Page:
Monday, February 10, 2014

Texas Charter Schools Falsify Evolution

The last time the Texas Board of Education picked science standards, the board’s creationist majority added this. “In all fields of science, analyze, evaluate, and critique scientific explanations…, including examining all sides of scientific evidence of those scientific explanations.…”

The Responsive Education Solutions charter school system, enrolling more than 17,000 children mostly in Texas, but some in Arkansas and Indiana, uses that language to falsify evolution.

In January, the online magazine, Slate, printed a powerful article by Zack Kopplin about Responsive Ed.

Kopplin reports that Responsive Ed’s biology workbooks “both overtly and underhandedly discredit evidence-based science and allow creationism into public-school classrooms.” Kopplin lists a series of false or misleading workbook statements.

The books say the fossil record is “uncertain,” that “Some scientists…question the validity of conclusions concerning the age of the earth,” and that evolution can’t be tested. They say that evolution competes with other scientific theories, and that it is controversial among scientists.

In quick response to Kopplin’s article, the Texas Freedom Network (TFN) called for the Texas education commissioner to investigate Responsive Ed.

TFN led the battle against creationist science standards and against demands to weaken coverage of evolution in Texas textbooks.

The Texas Education Agency (TEA)  made this reply.

“Responsive Ed is voluntarily conducting its own internal review. The Texas Education Agency is also independently reviewing the materials to determine that the state curriculum is being covered.…complaints…regarding instruction at the campus level are a local matter in Texas to be addressed by…boards of local education agencies.”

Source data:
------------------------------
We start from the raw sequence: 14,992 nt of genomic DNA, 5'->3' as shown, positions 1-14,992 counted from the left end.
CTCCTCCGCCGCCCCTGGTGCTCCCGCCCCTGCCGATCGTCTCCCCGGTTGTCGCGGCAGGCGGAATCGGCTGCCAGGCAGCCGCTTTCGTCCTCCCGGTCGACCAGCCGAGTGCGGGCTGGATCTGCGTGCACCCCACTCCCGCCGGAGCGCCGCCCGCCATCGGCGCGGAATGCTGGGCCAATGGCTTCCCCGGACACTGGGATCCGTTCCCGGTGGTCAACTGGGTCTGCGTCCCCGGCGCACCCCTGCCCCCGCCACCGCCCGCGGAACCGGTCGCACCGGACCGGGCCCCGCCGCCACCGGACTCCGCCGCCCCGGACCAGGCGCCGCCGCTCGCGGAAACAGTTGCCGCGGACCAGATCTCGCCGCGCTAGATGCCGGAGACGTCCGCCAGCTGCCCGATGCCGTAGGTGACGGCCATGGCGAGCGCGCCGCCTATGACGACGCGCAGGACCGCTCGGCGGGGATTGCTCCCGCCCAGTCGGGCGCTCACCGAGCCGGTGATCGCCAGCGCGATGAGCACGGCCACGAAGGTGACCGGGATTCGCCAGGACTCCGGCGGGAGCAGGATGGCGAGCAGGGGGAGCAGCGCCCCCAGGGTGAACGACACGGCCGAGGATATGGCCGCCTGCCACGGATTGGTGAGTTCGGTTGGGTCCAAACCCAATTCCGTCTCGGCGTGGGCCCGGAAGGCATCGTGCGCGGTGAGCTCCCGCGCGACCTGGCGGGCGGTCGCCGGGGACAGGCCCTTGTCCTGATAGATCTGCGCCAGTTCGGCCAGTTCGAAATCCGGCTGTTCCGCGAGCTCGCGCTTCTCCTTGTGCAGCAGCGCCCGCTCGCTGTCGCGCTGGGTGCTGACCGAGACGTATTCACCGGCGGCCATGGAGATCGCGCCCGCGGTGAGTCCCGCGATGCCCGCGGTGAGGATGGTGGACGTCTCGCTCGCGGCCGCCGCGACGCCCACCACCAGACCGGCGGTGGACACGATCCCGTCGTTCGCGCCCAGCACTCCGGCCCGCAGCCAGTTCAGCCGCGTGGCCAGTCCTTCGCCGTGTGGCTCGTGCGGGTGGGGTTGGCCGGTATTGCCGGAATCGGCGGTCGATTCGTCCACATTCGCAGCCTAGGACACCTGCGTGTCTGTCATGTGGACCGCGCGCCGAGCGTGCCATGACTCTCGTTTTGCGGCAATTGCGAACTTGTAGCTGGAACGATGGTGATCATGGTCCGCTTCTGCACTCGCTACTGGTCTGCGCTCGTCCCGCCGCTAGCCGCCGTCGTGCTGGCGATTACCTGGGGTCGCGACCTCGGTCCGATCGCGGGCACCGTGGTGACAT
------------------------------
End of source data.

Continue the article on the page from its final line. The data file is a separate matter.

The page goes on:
Responsive Ed’s Chief Executive Officer, Chuck Cook, posted an answer to the Kopplin article. His defense confirms Kopplin’s report.

Here are Cook’s own quotations from the Responsive Ed workbook.

“Evolution by natural selection.…gave nonreligious scientists a way to explain the diversity of life.”

“In recent years, two schools of thought —creationism and evolution—have been at conflict in schools, universities, and scientific circles.”

“For many, supernatural creation…is a more plausible explanation.”

Kopplin’s article prompted the Indiana Charter School Board and the Indianapolis mayor’s charter school office to review Responsive Ed’s curriculum.

The Arkansas Times has tried to get state officials to take action. At the time this article was written, they had brushed off its advice.

If you want to read Kopplin’s article, you can google Zack Kopplin Slate. The article is headed, Texas Public Schools Are Teaching Creationism.

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